How Do Espresso Machines Work? : Don’t Buy Until You Read This


How Espresso Machines Work

By Melanie Rose

It wasn’t that long ago that I bought my first espresso maker — a small semi-automatic that was a good machine in it’s price range, but not the best espresso machine to be had. I made the decision to craft my own espresso at home due to the fact that I was spending anywhere from $8 to $20 a day at local cafés. I would haul in my trusty laptop and camp for the better part of a day while savoring ambient conversation, sipping rich espresso and taste-testing scrumptious pastries. Between my pocketbook and my waistline it’s hard to say which was suffering the most.

I do have great fondness for a good coffee house. The place I will always love the most usually has the front and back doors open and brave pigeons waddle in to pick crumbs from the floor. The fragrance of brewing coffee and baking delectables permeate the air, mixing with the sounds of people coming and going. Ahhhhh, so sweet. Once or twice a week I still visit the local coffee house and relax or do some work so that I can sunbathe in the warmth and glow of a great café.

But whether you partake at home or at the local café, espresso has a way of pulling you into its rich world. It wasn’t long after buying that first little machine that I was grinding my own beans and experimenting with different blends of coffee. I began conducting all types of research on how to illicit the flawless shot from a machine with understandable limitations.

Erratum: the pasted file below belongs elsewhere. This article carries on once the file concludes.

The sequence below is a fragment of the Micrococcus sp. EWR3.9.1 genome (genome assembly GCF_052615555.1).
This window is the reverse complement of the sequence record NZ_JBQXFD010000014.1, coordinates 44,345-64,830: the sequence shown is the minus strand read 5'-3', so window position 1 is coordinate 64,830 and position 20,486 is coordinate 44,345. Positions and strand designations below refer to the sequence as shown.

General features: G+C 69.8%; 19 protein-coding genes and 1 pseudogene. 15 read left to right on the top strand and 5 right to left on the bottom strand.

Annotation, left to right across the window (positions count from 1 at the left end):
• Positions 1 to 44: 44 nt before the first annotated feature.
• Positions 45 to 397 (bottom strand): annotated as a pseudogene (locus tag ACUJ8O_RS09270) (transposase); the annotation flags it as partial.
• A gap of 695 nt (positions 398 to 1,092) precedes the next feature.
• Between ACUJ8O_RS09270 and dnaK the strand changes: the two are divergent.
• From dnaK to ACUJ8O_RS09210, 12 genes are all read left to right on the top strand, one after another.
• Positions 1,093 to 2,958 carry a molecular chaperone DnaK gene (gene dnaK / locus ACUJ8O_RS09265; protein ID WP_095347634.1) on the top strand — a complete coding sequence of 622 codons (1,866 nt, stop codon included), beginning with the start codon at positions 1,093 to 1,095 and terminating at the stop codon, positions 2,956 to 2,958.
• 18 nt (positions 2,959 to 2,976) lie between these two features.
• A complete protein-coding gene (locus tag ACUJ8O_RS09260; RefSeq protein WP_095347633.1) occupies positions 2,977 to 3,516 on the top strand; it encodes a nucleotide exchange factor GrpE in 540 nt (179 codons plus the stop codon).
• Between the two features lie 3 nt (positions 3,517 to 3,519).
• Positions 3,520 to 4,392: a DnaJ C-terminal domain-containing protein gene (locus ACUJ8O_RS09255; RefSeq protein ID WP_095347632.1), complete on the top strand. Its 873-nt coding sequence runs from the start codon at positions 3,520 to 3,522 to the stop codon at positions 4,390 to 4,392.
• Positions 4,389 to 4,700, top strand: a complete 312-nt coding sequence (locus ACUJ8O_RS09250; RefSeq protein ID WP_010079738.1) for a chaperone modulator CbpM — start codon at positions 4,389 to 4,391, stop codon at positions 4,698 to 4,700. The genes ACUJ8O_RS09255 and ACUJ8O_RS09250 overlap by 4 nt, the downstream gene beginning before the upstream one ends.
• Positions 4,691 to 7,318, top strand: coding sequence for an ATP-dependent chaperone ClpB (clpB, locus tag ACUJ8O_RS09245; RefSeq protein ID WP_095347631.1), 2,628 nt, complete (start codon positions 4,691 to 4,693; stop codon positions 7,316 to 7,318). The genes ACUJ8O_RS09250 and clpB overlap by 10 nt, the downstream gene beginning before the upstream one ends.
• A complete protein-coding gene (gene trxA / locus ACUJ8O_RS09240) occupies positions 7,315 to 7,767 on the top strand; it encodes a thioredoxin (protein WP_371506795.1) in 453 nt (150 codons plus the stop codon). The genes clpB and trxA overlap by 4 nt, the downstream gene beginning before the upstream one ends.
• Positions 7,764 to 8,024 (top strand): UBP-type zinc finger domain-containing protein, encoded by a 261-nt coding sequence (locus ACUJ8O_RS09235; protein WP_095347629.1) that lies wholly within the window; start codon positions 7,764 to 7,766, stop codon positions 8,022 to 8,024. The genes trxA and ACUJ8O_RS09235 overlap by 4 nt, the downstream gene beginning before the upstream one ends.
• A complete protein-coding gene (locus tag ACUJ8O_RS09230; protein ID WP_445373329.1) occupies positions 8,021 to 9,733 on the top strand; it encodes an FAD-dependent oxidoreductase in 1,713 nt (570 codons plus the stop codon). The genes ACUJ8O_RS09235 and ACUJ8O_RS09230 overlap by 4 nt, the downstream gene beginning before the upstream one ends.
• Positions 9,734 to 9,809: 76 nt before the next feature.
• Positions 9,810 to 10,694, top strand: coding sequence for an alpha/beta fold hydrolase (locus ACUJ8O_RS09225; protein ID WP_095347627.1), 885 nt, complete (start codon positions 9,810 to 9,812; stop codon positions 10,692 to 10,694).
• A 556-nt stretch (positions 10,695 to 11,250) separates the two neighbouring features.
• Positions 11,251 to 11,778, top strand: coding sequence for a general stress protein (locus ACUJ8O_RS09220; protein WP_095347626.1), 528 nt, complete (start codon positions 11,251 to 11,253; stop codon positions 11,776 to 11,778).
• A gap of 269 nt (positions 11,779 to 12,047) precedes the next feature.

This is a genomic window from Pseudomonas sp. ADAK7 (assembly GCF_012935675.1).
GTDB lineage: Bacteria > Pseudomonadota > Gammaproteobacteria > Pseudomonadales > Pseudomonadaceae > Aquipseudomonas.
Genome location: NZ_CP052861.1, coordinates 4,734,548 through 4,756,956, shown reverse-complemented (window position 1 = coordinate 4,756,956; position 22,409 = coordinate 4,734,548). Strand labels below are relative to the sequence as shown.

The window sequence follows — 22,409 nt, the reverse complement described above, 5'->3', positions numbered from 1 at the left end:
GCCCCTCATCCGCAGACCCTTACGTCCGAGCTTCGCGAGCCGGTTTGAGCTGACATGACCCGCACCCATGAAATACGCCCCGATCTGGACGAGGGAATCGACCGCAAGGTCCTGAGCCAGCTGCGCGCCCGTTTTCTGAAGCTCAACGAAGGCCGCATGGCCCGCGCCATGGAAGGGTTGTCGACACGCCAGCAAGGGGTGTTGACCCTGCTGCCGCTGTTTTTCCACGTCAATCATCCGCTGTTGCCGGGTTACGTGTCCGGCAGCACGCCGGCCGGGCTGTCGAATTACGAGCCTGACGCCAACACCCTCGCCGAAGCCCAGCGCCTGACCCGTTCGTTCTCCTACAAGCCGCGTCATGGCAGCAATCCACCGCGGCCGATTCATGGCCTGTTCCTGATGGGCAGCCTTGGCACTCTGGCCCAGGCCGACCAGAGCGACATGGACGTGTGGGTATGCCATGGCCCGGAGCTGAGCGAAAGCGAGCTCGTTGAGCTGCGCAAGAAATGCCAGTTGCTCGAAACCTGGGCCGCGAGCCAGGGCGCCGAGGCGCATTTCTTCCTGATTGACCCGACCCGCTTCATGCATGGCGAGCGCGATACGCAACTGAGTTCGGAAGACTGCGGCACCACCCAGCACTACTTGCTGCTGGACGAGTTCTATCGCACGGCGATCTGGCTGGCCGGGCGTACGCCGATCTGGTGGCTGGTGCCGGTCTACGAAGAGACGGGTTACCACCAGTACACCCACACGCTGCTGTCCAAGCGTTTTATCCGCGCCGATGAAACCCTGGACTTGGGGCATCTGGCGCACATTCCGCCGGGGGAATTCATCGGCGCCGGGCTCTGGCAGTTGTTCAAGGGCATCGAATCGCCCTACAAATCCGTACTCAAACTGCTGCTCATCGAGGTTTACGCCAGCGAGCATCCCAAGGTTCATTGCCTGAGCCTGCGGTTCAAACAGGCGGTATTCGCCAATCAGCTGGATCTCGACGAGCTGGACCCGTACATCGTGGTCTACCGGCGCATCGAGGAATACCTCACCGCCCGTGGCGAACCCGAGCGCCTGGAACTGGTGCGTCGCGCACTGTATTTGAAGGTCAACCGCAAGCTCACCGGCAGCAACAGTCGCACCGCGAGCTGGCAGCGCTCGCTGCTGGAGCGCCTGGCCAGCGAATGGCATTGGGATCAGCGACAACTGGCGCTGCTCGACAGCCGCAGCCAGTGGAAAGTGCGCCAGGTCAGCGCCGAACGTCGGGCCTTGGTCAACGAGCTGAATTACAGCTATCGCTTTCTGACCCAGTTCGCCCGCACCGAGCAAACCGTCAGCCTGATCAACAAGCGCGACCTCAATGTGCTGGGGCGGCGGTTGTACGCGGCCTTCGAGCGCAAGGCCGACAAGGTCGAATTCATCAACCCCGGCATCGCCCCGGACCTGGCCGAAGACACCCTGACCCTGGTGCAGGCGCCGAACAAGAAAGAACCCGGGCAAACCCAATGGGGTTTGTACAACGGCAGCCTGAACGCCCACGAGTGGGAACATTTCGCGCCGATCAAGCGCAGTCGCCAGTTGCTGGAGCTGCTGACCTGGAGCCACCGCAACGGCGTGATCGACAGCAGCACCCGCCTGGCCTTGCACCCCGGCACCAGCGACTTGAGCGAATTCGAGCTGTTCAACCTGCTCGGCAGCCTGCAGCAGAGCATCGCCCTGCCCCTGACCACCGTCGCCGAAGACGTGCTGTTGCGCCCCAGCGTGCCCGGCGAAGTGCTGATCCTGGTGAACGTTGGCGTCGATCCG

Along the way I’ve learned a lot, but creating a great shot of espresso is like living the Tao. Elusive, slippery, and an ongoing process. It’s an art form that you can play with for a lifetime, and I guess that appeals to me.

In my search for espresso perfection I’ve run across so much terminology that I found confusing, so I wanted to share what I’ve learned about how espresso machines work, what all that lingo means, and why it’s important if you are a true seeker as I am.

I’ve included some diagrams so that you can have a visual, too. These are very basic because there is so much variation between machines and manufacturers, but they give you a general idea of the workings of an espresso machine.

First Things First

Before I get into describing the inner workings of the machine, I want to run through the process of extracting (aka pulling) a shot. The term “pulling” comes from the old time baristas using their lever machines.

Essentially, the shot is produced by propelling between 1 and 2 ounces of hot, pressurized water through a firm bed of finely ground espresso coffee.

In order to extract the shot from your espresso machine, the first thing you need to do is to check the reservoir tank and make sure that it’s full. Some of the pricier espresso machines can be plumbed into the home, in which case this step won’t be necessary.

Next, you place the ground espresso into the portafilter and tamp it down in order to produce a tightly packed bed of coffee. The portafilter is attached to the machine by twisting it into a unit that contains the gouphead, a component which attempts to evenly distribute the water onto the coffee. The portafilter sits just below the grouphead.

Now you will turn on the machine and [Read more…]